An important judgment was issued in April 2017 by the Court of Appeal concerning whether and in what circumstances the court’s power to grant interim relief can displace the consent regime in the Proceeds of Crime Act (POCA). The Court allowed the National Crime Agency's (NCA’s) appeal against orders, made in the High Court, that RBS make a number of specified payments to its customer from accounts which it suspected held criminal property.
The judgment should give comfort to financial institutions (which have frozen accounts) when dealing with aggrieved customers who are threatening to apply for injunctions.
N, an authorised payment institution, was a customer of RBS. It held approximately 60 active accounts with the Bank with an annual turnover of £700m. RBS suspected that credit balances held in some of the accounts were criminal property (per section 340 of POCA). Accordingly, it froze the accounts and sought consent from the NCA (per section 335) to return the funds to the customer.
N commenced proceedings against the Bank for an interim mandatory injunction requiring RBS to operate N’s accounts and for interim declaratory relief. Burton J ordered the Bank to make specified payments and also declared that in doing so the Bank “will not commit any criminal offence under POCA” and “that it is not obliged to make any disclosure as would or may be required by POCA or any other law.”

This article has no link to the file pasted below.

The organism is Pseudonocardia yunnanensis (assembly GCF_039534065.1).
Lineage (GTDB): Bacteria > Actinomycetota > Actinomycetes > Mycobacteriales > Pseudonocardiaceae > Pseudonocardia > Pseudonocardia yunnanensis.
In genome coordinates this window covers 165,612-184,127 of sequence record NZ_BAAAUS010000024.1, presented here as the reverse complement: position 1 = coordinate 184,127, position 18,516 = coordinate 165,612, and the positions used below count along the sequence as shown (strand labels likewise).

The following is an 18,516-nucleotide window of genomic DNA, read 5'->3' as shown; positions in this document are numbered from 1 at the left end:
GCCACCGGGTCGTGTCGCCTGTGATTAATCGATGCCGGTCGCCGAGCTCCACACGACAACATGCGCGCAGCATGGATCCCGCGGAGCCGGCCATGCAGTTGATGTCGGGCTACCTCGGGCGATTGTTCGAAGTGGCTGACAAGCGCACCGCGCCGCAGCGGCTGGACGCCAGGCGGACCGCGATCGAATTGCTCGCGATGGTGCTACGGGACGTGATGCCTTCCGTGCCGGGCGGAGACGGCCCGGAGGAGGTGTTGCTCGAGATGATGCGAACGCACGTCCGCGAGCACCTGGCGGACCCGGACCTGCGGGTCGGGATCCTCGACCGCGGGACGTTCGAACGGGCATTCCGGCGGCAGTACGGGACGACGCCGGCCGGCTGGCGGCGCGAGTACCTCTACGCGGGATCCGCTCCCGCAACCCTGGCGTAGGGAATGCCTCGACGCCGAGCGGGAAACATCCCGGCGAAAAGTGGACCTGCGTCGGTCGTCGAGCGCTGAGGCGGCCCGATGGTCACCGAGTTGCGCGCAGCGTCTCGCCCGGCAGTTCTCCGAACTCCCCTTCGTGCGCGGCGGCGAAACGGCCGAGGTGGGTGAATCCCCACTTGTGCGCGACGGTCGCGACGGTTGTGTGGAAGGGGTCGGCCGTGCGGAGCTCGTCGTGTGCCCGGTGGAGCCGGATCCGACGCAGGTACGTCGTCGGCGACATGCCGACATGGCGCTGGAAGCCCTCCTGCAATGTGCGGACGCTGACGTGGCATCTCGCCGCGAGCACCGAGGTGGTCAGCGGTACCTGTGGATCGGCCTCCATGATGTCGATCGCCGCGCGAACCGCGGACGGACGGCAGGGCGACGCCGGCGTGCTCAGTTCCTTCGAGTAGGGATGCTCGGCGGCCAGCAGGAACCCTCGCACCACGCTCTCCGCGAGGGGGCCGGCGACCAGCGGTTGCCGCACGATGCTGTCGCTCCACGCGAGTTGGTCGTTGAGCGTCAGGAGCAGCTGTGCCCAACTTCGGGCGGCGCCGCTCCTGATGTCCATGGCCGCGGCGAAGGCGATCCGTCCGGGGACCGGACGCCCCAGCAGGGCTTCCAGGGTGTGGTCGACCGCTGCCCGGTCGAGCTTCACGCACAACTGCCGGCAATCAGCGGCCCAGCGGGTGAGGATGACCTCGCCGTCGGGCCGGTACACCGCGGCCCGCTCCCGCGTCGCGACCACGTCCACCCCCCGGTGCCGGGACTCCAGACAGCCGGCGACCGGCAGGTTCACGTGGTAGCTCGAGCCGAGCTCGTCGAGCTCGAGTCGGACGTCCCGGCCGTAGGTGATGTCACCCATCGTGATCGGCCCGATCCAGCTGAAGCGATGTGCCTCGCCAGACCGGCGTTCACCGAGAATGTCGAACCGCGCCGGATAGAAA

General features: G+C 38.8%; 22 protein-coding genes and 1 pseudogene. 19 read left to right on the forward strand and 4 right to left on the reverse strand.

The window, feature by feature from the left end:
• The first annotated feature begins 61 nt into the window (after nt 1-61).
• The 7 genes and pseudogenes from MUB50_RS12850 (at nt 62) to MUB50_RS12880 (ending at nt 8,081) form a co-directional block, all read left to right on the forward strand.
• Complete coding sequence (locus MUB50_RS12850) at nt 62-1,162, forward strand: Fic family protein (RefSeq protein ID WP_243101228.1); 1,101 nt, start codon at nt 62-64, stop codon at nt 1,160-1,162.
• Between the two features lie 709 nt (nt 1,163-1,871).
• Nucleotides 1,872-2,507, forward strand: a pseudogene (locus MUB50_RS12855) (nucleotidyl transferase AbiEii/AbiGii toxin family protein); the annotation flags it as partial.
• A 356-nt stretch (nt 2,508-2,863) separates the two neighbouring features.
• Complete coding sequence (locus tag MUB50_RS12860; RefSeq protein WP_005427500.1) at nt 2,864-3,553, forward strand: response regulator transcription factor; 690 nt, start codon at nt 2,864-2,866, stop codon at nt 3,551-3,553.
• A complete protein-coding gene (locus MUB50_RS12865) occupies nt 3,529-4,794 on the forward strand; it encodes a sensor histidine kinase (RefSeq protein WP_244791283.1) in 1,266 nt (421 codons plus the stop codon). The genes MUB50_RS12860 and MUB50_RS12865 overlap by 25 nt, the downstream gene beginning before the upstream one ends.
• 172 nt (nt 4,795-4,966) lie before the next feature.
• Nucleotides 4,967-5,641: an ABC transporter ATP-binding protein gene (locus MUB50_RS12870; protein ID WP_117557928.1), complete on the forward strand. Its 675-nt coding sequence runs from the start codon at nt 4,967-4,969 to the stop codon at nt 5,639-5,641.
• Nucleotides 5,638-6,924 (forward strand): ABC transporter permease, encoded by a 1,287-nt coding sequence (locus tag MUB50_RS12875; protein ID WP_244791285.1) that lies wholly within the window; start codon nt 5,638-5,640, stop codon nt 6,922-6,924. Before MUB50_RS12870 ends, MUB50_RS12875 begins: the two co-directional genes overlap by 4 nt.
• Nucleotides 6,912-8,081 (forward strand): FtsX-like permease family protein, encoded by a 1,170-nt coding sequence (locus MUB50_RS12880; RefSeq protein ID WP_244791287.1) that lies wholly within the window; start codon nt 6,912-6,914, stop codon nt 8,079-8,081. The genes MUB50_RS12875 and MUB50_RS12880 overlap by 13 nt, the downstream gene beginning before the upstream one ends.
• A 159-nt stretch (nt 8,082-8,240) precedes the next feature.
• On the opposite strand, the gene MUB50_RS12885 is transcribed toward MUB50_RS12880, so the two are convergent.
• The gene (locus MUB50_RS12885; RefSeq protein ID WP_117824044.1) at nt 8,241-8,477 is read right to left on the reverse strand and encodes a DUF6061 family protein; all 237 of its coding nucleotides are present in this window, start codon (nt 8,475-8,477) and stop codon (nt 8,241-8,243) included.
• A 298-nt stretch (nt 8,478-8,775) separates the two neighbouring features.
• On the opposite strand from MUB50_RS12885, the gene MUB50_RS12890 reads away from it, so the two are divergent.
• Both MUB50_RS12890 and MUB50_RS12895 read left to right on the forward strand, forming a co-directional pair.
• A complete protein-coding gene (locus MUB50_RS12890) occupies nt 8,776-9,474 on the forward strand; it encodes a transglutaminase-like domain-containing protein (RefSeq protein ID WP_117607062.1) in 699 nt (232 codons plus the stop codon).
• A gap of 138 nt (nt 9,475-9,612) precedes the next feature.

The NCA appealed against the orders. It argued that the Court had no jurisdiction to make the orders, alternatively it should have refused to make them as a matter of discretion.
The Court of Appeal held that the consent regime is highly relevant when a court is considering the balance of convenience in an application for an interim injunction.
The Court did not consider that the significant potential losses to N (caused by the delay) offered sufficient justification to displace the statutory regime. While losses were an important factor, the statutory scheme was said to represent a “workable” and “reasonable” balance of conflicting interests and “ordinarily the Court should not intervene during the course of the seven day notice period and 31 day moratorium period.” Cases justifying such intervention are likely to be exceptional (and this situation was not sufficiently exceptional). One possible example given in argument of where the Court might justifiably grant an interim injunction would be where the applicant can identify demonstrable bad faith on the part of a bank.
On a practical level, the judgment highlighted the importance of communicating the urgency of the need for consent to the NCA at the time the suspicious activity report (SAR) is filed. In this case, the SAR was not marked as urgent and was not expedited by the NCA. However upon learning of the urgency, the NCA gave consent for the Bank to return the funds within four hours.
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